Our Next Joint Meeting with the Baltimore SIGAda Chapter
is scheduled for
Tuesday, 12 November 2002 at 7:30 P.M.
Dr. Jonathan Shapiro, Assistant Professor, JHU Information Security Institute
will be speaking on
EROS: A Foundation for Usefully Secure Systems
at the Baltimore SIGAda Venue
(Johns Hopkins University/Applied Physics Laboratory in Laurel, Maryland)
The presentation will start at 7:30 P.M. (Refreshments and Social at 7:00 P.M.) at the Johns Hopkins University/Applied Physics Laboratory in Laurel, Maryland
Munchies and soft drinks will be served at 7:00 PM, the general meeting will start at 7:30 PM, followed by the program.
As vaporware goes, Ted Nelson's Xanadu, the Dynabook, and general purpose secure operating systems are hard to beat. Each was announced more than 25 years ago, and none have actually been delivered. The highest practically achievable assurance rating for commodity operating systems under current standards, EAL4, might be characterized politely as "does not meet expectations". We must (and can) do better.
The EROS operating system is an attempt to construct a usefully secure system from the ground up. The design goal of the system might be stated as: "Given that only a very small number of programs can be made reliable and trustworthy, design a system that is robust. In particular, assume that actively hostile programs will be executed (through malice, enticement, ignorance, or error), and construct a system that is robust in the face of this assumption."
Following the failures of the Mach microkernel and the i432 microprocessor, capability-based operating systems were abandoned in the mid-1970's for performance reasons. EROS, a software-implemented capability system that runs on commodity hardware, outperforms current commodity operating systems on microbenchmarks, and is presently the fastest protected microkernel in existence. It is based on a formally specified information flow model, and the correctness of its core security features have been formally verified. EROS's predecessor, the KeyKOS system, has been running production applications since 1982, with a measured MTBF in the field exceeding 15 years.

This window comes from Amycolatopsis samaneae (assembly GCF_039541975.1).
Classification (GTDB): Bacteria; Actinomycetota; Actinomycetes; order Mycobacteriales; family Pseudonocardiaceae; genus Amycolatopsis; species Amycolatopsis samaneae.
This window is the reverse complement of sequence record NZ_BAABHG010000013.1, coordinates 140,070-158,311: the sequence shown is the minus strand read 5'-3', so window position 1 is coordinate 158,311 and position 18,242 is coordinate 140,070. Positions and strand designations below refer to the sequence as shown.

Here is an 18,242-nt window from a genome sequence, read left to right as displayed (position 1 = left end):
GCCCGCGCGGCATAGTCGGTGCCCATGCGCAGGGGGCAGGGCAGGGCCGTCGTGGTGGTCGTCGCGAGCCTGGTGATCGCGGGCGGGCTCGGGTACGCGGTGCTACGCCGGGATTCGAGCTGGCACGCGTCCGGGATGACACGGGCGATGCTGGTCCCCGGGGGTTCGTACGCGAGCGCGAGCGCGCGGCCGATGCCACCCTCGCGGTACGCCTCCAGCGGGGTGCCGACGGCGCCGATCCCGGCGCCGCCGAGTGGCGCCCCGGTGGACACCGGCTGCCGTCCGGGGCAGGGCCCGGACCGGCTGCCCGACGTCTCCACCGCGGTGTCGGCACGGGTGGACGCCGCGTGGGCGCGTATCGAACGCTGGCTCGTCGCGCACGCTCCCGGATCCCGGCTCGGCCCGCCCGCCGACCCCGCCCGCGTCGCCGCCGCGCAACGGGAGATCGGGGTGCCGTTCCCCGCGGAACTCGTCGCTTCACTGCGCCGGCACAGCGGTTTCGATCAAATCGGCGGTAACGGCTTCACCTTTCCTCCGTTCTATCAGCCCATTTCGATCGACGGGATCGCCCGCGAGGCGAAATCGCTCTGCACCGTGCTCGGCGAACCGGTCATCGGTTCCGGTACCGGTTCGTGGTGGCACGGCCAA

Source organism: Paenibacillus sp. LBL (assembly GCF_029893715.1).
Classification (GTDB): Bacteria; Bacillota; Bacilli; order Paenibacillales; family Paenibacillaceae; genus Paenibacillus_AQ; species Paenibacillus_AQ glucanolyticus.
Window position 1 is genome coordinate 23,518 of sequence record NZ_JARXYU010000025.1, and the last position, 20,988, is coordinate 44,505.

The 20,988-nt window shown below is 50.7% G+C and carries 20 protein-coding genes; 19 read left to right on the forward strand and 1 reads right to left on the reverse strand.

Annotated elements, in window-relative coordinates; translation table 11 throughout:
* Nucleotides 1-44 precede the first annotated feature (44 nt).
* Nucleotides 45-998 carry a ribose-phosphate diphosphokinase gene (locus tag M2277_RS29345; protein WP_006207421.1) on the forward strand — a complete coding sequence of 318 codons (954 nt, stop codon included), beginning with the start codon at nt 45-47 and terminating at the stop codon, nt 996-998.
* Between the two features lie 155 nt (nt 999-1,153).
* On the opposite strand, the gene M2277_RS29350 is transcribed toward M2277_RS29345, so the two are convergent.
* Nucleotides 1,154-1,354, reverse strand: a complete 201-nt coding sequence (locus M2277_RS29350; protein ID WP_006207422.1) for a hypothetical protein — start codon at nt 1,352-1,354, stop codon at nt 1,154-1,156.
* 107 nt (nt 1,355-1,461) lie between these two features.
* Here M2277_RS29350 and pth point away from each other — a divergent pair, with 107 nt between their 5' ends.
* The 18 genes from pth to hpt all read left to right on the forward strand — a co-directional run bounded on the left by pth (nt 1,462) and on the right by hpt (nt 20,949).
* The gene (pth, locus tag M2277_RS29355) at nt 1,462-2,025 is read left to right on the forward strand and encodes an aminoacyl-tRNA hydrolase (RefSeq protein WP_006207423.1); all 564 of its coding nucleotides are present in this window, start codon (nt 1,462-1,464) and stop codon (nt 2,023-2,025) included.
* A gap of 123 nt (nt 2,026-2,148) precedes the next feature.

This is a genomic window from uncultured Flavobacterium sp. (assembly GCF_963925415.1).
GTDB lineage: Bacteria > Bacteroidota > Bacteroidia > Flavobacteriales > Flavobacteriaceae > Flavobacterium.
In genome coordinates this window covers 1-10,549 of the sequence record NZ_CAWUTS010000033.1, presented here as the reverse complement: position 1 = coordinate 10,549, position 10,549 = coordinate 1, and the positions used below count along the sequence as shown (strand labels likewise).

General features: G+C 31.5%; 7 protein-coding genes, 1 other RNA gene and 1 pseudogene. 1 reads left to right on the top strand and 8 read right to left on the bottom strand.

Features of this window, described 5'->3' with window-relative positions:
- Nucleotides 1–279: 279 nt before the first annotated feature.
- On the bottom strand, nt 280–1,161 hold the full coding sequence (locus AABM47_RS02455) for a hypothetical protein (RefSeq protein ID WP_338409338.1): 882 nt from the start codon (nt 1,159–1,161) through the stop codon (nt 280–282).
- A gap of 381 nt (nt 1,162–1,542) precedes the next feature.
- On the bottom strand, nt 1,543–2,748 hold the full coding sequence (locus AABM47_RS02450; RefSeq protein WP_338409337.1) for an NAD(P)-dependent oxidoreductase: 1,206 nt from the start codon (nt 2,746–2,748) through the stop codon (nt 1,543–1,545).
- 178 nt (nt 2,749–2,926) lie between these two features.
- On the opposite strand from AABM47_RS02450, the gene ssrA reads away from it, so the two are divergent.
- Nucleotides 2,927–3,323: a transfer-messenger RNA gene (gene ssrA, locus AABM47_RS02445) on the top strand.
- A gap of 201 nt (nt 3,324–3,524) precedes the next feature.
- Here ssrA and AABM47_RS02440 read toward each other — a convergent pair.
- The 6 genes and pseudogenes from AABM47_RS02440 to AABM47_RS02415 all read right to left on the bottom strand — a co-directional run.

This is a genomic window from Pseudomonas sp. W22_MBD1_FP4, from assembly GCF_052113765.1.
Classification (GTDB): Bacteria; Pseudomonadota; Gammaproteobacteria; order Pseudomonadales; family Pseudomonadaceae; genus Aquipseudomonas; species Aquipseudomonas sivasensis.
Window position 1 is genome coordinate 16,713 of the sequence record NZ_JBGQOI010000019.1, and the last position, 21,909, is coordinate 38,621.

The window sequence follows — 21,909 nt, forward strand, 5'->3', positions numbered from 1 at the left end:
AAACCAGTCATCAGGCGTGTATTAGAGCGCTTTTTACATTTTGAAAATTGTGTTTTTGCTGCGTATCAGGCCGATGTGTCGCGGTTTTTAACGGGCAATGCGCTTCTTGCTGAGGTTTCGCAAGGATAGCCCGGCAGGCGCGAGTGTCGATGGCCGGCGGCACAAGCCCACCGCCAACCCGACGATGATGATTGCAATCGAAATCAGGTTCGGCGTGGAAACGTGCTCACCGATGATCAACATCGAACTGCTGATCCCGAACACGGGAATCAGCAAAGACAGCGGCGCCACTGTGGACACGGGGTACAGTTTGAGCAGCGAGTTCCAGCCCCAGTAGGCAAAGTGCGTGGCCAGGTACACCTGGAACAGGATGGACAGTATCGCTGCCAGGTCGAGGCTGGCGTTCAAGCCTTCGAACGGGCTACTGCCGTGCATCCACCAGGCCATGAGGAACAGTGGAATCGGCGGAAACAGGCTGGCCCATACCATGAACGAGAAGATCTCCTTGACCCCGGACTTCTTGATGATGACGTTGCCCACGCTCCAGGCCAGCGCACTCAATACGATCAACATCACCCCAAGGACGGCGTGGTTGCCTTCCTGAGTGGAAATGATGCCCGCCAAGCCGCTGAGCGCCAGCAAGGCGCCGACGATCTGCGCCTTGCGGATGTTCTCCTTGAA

This talk will provide an overview of the EROS system. The talk opens with a "reality check" challenging commonly held assumptions about how to achieve security. It identifies a set of feasible security objectives, and describes a system architecture that directly supports these objectives. Along the way, we will discuss the pros and cons of capabilities as a protection primitive and the security implications of composing systems from authenticatable, secure components.
Jonathan Shapiro is presently an Assistant Professor in the Department of Computer Science at Johns Hopkins University. His current research areas include operating systems and information security. While he is primarily a "systems" researcher, he has also done foundational work in formal verification of security policies. In previous research positions Dr. Shapiro was a Research Staff Member at the IBM T.J. Watson Research Center and a Member of Technical Staff at AT&T Bell Laboratories.
Dr. Shapiro is also a recidivist entrepreneur. He built the CASE group at Silicon Graphics in 1990, co-founded HaL Computer Systems where he headed the compiler group and contributed to the architecture of the 64-bit SPARC processor, performed a successful turnaround as CEO of the Xanadu Operating Company, has helped organize a number of startup companies, and now consults for a range of companies on strategic planning and security.
Information on the EROS system can be found at http://www.eros-os.org.
Detailed Directions and Maps are available at: http://www.acm.org/sigada/locals/dc/Directions_JHU_APL.html
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updated 6 November 2002